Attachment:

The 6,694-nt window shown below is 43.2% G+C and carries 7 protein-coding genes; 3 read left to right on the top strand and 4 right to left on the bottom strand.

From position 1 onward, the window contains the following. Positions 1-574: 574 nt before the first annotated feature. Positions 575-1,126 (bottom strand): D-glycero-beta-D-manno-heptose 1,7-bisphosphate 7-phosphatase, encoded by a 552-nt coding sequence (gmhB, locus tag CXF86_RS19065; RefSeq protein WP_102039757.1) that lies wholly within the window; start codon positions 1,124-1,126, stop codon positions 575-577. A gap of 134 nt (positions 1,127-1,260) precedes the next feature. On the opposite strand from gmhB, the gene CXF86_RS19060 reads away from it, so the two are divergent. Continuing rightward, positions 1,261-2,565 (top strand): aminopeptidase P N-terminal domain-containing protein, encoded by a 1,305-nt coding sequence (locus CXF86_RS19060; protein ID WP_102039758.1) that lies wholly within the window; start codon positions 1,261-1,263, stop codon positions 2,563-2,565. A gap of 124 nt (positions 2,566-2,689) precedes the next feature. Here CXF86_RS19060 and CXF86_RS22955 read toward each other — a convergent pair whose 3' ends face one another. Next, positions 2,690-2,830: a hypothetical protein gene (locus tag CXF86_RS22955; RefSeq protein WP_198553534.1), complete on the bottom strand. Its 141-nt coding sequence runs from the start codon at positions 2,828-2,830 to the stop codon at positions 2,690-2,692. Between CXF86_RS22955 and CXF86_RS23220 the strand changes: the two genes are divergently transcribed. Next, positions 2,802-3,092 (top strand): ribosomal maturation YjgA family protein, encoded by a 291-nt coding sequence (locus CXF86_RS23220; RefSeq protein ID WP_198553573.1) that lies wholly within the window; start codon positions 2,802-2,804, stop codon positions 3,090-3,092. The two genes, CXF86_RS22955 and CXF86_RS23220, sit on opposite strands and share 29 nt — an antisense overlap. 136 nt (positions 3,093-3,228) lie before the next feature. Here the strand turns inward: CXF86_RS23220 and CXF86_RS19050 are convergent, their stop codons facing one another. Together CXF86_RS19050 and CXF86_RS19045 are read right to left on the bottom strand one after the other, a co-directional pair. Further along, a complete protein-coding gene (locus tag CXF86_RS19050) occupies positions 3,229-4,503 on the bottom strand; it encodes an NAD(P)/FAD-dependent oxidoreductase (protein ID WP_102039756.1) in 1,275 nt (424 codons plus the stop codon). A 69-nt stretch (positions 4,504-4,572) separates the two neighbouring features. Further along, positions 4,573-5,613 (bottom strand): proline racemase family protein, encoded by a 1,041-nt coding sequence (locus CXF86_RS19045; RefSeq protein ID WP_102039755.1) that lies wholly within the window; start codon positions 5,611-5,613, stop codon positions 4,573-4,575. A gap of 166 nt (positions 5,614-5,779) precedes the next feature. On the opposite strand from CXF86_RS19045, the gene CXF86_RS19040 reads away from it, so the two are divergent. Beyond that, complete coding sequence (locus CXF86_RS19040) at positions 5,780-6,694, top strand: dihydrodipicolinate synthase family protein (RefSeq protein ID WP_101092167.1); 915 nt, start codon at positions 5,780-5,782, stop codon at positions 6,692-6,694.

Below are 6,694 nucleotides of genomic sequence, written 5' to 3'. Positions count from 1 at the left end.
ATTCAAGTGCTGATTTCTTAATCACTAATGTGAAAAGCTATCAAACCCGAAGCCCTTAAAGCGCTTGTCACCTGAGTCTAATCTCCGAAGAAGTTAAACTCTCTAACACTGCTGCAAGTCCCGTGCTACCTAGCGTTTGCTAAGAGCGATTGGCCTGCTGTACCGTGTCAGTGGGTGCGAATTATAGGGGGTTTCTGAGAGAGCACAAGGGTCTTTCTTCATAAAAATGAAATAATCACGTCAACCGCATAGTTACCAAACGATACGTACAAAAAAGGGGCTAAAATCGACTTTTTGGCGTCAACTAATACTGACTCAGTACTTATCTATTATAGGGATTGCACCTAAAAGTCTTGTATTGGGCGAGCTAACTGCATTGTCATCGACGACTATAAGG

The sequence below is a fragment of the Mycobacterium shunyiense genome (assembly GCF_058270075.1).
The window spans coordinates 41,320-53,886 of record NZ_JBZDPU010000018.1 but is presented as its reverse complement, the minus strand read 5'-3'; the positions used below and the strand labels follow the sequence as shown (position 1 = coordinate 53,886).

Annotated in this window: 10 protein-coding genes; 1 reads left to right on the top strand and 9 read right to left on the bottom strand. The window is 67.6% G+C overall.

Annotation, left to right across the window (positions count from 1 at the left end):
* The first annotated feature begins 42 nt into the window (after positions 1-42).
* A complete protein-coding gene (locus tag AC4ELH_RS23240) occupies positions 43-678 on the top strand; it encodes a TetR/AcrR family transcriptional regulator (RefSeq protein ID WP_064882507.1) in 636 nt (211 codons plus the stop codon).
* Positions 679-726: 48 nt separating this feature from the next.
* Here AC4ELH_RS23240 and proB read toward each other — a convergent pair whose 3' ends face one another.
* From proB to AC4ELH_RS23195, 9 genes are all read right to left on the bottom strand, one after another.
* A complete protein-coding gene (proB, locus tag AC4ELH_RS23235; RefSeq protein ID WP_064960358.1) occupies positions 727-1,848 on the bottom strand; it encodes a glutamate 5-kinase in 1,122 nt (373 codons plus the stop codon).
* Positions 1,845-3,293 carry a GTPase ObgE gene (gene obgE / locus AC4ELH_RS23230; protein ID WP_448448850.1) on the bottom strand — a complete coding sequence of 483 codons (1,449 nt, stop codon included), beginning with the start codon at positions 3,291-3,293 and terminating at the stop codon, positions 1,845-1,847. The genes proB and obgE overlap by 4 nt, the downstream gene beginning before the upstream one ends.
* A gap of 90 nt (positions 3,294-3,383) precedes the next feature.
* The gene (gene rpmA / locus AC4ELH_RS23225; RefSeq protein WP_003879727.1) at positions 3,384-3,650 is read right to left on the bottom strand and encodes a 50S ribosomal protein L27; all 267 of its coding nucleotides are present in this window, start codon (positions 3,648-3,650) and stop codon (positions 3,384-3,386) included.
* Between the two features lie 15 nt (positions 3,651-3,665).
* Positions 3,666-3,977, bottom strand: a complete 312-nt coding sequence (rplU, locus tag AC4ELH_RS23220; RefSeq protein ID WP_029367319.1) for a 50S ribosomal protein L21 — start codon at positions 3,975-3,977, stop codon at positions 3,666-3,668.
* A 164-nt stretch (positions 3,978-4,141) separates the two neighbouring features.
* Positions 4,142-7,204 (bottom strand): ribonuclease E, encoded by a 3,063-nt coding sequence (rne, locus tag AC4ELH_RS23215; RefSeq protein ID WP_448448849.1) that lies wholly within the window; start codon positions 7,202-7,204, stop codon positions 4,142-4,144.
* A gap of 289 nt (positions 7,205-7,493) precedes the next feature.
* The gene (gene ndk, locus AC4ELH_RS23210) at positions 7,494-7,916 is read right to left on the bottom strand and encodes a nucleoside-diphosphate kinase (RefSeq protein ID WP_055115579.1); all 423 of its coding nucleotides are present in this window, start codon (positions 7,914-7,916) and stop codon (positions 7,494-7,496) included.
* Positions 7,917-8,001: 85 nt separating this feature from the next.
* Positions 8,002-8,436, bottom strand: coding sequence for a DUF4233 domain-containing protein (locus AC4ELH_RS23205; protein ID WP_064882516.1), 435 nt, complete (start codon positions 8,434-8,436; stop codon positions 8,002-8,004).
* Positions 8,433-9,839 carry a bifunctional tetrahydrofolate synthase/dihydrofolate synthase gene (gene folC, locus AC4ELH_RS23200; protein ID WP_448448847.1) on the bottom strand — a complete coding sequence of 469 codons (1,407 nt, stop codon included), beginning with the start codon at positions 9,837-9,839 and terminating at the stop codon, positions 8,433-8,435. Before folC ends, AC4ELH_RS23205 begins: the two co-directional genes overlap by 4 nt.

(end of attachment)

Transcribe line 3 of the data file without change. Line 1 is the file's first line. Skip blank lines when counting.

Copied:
Below are 6,694 nucleotides of genomic sequence, written 5' to 3'. Positions count from 1 at the left end.